3. Know what they want.

4. What can you offer them?

5. What format do the good come in?

6. How much will it cost them?

7. Do you make it easy for them to get what they want and need from you?

Michael Stelzner, of Social Media, suggests reconsidering the relationship between you and your audience now that social media has come into the mix.

“Originally marketers delivered the promise via email, but now you have to take that style of thinking into the social and mobile channels. Proprietary audiences will only be there if you build them. If not, you’ll have to pay in the form of advertising.

Before the Internet, creative thinkers only had to worry about great creative. They didn’t have to assemble an audience because mass media did that for them,” Stelzner said.

“The difference today is not only coming up with the creative, but also thinking about distribution and building an audience that belongs to you—one that nobody else has access to. So when you have that great piece of content, you are able to push the button and reach your audience.”

Did you hear the one about…?

14 Nov

I’d like to think that I have the capability to be a funny person, sometimes. But would I be willing to risk combining my particular brand of humor with a public relations move? It depends how courageous I was feeling.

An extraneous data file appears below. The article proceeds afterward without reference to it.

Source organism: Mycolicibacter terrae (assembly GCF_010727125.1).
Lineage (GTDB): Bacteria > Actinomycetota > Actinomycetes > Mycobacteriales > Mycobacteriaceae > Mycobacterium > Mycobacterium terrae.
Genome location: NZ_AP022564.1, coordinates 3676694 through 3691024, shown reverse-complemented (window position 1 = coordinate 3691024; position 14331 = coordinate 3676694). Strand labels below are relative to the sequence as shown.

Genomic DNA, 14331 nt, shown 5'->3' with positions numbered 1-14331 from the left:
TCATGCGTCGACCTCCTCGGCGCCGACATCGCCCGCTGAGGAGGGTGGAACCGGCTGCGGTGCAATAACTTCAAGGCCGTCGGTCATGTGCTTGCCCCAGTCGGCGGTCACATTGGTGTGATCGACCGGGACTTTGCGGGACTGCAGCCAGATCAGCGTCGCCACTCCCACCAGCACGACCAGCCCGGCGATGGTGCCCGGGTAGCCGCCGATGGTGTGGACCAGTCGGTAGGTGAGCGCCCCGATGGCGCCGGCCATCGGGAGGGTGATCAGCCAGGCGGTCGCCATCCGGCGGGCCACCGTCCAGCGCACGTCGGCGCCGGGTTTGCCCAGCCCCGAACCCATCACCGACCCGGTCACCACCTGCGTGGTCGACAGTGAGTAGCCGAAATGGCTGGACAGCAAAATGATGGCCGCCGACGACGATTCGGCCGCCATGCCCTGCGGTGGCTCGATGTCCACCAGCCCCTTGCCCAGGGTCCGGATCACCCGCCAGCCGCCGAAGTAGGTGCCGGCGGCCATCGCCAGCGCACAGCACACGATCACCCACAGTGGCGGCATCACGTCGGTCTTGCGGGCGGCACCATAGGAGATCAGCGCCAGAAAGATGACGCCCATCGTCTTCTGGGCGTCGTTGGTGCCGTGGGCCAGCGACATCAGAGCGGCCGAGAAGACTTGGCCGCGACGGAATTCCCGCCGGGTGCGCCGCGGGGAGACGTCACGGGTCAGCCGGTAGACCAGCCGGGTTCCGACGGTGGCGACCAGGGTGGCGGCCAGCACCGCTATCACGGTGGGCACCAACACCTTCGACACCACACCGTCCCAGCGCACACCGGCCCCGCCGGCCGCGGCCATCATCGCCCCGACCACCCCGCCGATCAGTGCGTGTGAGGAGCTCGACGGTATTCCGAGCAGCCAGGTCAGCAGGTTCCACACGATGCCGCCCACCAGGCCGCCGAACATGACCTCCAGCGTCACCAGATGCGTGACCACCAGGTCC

“Humor and business writing:  At first blush it may seem like a strange marriage — Woody Allen and Soon-Yi Previn-level strange,” said PRSA’s Ken Scudder in a 2013 article. “Humor is about taking chances, pushing envelopes, finding weaknesses and contradictions and pointing them out in ways ranging from lightly disparaging to downright cruel.

Business writing is about selling an idea, playing it safe (for the most part), giving the facts and explaining what they mean.  These appear to be contradictory methods and goals.

Despite this, humor can be an effective part of a business writer’s arsenal. When you correctly execute it, humor will increase comprehension and help you win over your audience.”

You don’t always think humor when you think of JPMorgan, but the financial institution showed a little humble wit when its #AskJPM didn’t go as planned.

The audience was asked to send in questions related to the topic of “leadership and life” for one of its executives to answer during a Twitter chat this week. This is how that went.



“Probably wisely, JPMorgan decided to cancel the Twitter chat,” said Walter Hamilton of the Los Angeles Times. “At least the company kept its sense of humor.

Asked for a comment on the PR mishap, this is spokesman Joseph Evangelist’s response via email: ‘#Bad idea! Back to the drawing board.’”

Humor can be proactive or in response to something. JPMorgan’s example was responsive, but it still worked to save some face.